If you are currently receiving chemotherapy, a blood test is needed within one week of the procedure. If you are not currently on chemotherapy a blood test within 8 weeks of the procedure is fine. If you have had a blood test for any other reason within this time we can use the results. Medications: If you are taking any medicines that thin your blood, such as antiplatelet medicines for example aspirin or clopidogrel or anticoagulant medicines for examples warfarin or rivaroxaban , please Dr Goyal or a team member as you may need to stop them temporarily before your procedure.

If you have coronary stents or metal heart valves in place then you should not stop these drugs. You must not eat or drink for six hours before the procedure. We may need to give you a sedative medicine, which may make you feel sick if you have just eaten. You will also need somebody to stay with you overnight. How is the portacath used? The port can be used soon after it has been put in. About half an hour before it is used, the skin over the port can be numbed with an anaesthetic cream Emla cream.

Just before you have your treatment or blood test, the skin will be cleaned. The nurse will then push a special needle, called a Huber needle, through the skin and into the port. It is very important that the port is only used this special needle as normal needles will damage the port. Treatment can then be given directly into the bloodstream, or blood samples can be taken.

If you are having a short treatment, the needle will then be removed. For longer treatments, you will have a dressing placed over the needle to hold it in place until your treatment is finished. The needle is then removed. The port will need to be flushed every four to six weeks if it is not being used regularly. If you feel able to, the nurses at the hospital will teach you how to do this. They can also teach a partner, relative or friend. A district nurse can also do it for you at home.

Your port will not need any other care. Possible problems with portacath The likelihood of problems with port is low. Most of the problems can be sorted with medication or simple interventions.

However, they may require removal and replacement of the port. Infection: It is possible for an infection to develop inside the catheter or around the port.

You should tell your hospital if you have redness, swelling or pain around the port, develop a high temperature fever , feel faint, shivery, breathless or dizzy. If an infection develops, you will be given antibiotics. Blood clots: It is possible for a blood to clot in the vein where the catheter sits. You should contact your hospital doctor or nurse if you notice any swelling, tenderness or redness in the neck or arm on the same side of the body as the port.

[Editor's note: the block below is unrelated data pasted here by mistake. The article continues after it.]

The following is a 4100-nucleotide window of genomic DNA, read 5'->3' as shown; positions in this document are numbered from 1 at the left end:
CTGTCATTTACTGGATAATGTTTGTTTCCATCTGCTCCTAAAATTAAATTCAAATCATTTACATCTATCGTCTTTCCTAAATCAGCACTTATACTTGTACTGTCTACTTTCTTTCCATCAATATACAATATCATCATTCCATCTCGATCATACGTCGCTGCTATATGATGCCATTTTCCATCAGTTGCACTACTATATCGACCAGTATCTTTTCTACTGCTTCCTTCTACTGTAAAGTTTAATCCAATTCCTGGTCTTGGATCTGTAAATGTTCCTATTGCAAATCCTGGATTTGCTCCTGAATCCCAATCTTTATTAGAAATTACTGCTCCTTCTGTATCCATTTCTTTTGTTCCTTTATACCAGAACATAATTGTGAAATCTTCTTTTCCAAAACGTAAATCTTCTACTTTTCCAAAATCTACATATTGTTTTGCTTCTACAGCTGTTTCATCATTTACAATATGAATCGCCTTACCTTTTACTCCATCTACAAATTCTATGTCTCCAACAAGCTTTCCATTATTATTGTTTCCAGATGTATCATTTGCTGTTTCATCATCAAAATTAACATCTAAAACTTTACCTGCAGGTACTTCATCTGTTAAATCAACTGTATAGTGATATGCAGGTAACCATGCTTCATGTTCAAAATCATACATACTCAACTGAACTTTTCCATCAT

If a clot does form, you will be given medication to dissolve it. Your port may have to be removed. Blocked port: The inside of the catheter can sometimes become partly or completely blocked. If this happens, it can be difficult to give treatment or to take blood tests through it. The catheter may be flushed with a solution to try to clear the blockage, or the port may need to be removed.

How is the portacath removed? This is usually a much simpler procedure than insertion. A local anaesthetic is used to numb the area.

A small incision is made over the site of the port and the port removed. The catheter is gently pulled out of the vein. The wound is then stitched and covered with a small dressing. You may feel a bit sore and bruised after your port is removed. It is best to avoid strenuous exercise for a few weeks after insertion, so your body can heal. Only the Huber needles should be used on your port. You may want to wear a medical ID bracelet saying you have an implanted port.

If you need more information, please feel free to contact Dr Goyal. What is a Hickman line? Hickman line is a long, hollow tube made from silicone rubber. The Hickman line is put in tunnelled under the skin of your chest and into a nearby vein. One end of the line goes into a large vein just above your heart.

The other end comes out from under the skin on your chest. The line is usually sealed with a special cap or bung. This can be attached to a drip or syringe containing your chemotherapy or medication.

Sometimes it divides into two or three lines which allow you to have different treatments and medications at the same time. What is Hickman line used for?